HPE Switches IoT Focus To Enterprise

While not as critical as analyst Rob Enderle (i.e. Whitman Throws Trump and HPE Under The Bus) when it comes to Hewlett Packard Enterprise, I’ve done my share of mud-slinging, but it looks like the shrinking company — which just got smaller (again) — is making some solid advances in critical markets, including IoT. Sandwiched between the sale of most of its OpenStack and Cloud Foundry assets to provider , and Monday’s unveiling of a micro data center (on wheels), the company made a number of announcements at HPE Discover London (November 29-December 1), including: HPE ; HPE ; ; and, .

A few months ago the company uncorked IoT in a Box, an all-in-one appliance designed to address IoT-at-the-edge applications. IoT is part of the , , that will deliver up to $19 trillion in value over the next decade.

That’s a lot of devices/data to be connected, manipulated and value to be extracted, and doing it at the edge can enable organizations to become digital disrupters within their industries, said Dr. Tom Bradicich, VP&GM, Servers and IoT Systems, HPE. “It’s really a good time to be us.”

IT Trends & Analysis spoke with HPE about the IoT announcements. “Iot is one of the top things customers are asking about,” said HPE’s Christian Gilby, Director of Product Marketing, Aruba. He was joined by Jeff Edlund, CTO Communications & Media Solutions, who added “I would want our customers to walk away saying to themselves wow, HPE has the partner system and ecosystem… I can start generating revenues in IoT right now.”

The company said it is addressing the biggest barriers to IoT adoption, ‘cost-prohibitive economics’ and the ‘lack of a holistic solution’. By approaching IoT with a growing framework built on edge infrastructure solutions, software platforms and technology ecosystem partners, HPE is addressing the cost, complexity and security concerns of organizations looking to enable a new class of services that will transform workplace and operational experiences, it stated.

In addition to its IoT additions, the company announced: the 3PAR Flash Now initiative, which gives customers a way to acquire all-flash technology on-premises starting at $0.03 per usable gigabyte per month; and, an expansion of its composable initiative with the addition of a new hybrid cloud offering and technology extensions to HPE hyper-converged systems.

Analyst Patrick Moorhead, Moor Insights & Strategy, gave the company a passing grade for its efforts across the pond. ‘Overall, HPE did what it needed to do at and it’ll be good when the company churn stops and we get to a stasis point.’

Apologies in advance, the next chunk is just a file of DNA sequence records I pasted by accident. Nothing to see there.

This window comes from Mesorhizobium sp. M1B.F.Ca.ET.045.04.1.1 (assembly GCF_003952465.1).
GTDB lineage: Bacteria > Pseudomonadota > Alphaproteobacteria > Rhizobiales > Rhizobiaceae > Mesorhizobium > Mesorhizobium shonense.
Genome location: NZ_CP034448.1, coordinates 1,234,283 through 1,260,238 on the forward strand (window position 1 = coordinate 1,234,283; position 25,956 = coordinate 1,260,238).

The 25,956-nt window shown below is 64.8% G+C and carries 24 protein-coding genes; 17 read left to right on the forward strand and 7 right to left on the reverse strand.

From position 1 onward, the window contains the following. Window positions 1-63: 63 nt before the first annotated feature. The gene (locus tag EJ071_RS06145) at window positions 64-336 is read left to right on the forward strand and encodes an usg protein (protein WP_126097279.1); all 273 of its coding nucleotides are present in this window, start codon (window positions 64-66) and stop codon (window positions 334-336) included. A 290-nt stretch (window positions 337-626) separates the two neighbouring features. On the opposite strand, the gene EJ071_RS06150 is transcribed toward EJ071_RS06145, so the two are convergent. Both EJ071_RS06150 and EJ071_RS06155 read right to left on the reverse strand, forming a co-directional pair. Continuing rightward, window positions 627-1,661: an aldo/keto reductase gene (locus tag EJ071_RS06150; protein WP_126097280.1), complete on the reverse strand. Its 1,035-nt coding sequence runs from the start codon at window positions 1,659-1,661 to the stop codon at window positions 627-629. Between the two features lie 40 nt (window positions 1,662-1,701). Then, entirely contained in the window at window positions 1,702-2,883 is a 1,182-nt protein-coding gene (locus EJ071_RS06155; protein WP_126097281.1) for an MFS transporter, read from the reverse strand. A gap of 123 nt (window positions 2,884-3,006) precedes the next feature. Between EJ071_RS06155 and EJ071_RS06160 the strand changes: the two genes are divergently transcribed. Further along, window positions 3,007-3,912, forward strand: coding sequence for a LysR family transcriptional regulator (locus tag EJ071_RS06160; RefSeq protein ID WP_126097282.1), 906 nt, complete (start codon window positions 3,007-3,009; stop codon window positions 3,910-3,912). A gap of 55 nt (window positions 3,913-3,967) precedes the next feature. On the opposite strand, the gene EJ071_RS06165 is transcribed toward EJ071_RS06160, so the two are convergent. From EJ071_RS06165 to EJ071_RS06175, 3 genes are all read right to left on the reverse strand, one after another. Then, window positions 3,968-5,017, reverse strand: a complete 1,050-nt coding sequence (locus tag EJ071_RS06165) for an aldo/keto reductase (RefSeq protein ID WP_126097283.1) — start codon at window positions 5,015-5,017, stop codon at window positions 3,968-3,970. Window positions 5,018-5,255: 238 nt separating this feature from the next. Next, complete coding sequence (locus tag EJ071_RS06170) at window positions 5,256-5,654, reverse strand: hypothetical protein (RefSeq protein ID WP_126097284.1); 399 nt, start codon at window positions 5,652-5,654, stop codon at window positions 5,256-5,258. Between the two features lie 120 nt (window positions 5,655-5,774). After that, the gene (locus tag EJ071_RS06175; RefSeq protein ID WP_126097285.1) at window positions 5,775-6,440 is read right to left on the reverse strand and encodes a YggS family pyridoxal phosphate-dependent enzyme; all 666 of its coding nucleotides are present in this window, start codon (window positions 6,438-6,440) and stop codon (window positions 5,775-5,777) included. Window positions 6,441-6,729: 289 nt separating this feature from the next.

He said customers wanted to know if they can look to HPE for the future with compute, storage, networking, hybrid cloud and IoT edge? ‘For the most part I can say “yes” but the company will need to partner in a few areas to get there, which isn’t bad.’

HPE has had a lot going on with the services software spin-merges which has to take time and focus and it’ll be good to get these behind them, he said. ‘I do like their moves to get skinnier and do see them speeding up, but do believe they need to consider acquisitions either to drive even more scale in current areas, or go bigger in software platforms below applications.’

For the first two years, HPE primarily targeted — and were moderately successful with — carriers with its IoT platform, said Edlund. “Now what we’re finding really is the enterprise wants to move a lot faster than the traditional carrier.”

He added that the company is “morphing” to meet that need. “We’ve built this very large capability… our learning over the last two years is there are even bigger opportunites for HPE at the edge.”

DISCLAIMER: I hold HPE (& HP) shares in my portfolio.

PS: Expected to close in the first quarter of 2017, the SUSE deal is ‘complicated by the fact that SUSE’s parent company Micro Focus International plc is currently in the process of merging with HPE’s Software Division, following an $8.8 billion deal announced back in September’. Meanwhile, the micro DC-on-wheels appliance, announced at this week’s Gartner Data Center Conference, is geared toward distributed applications and other IT functions, including so-called ‘edge computing’, which is the concept of moving processing power toward the network edge in order to analyze data as it’s created.

Author: Steve Wexler

Share This Post On

Leave a Reply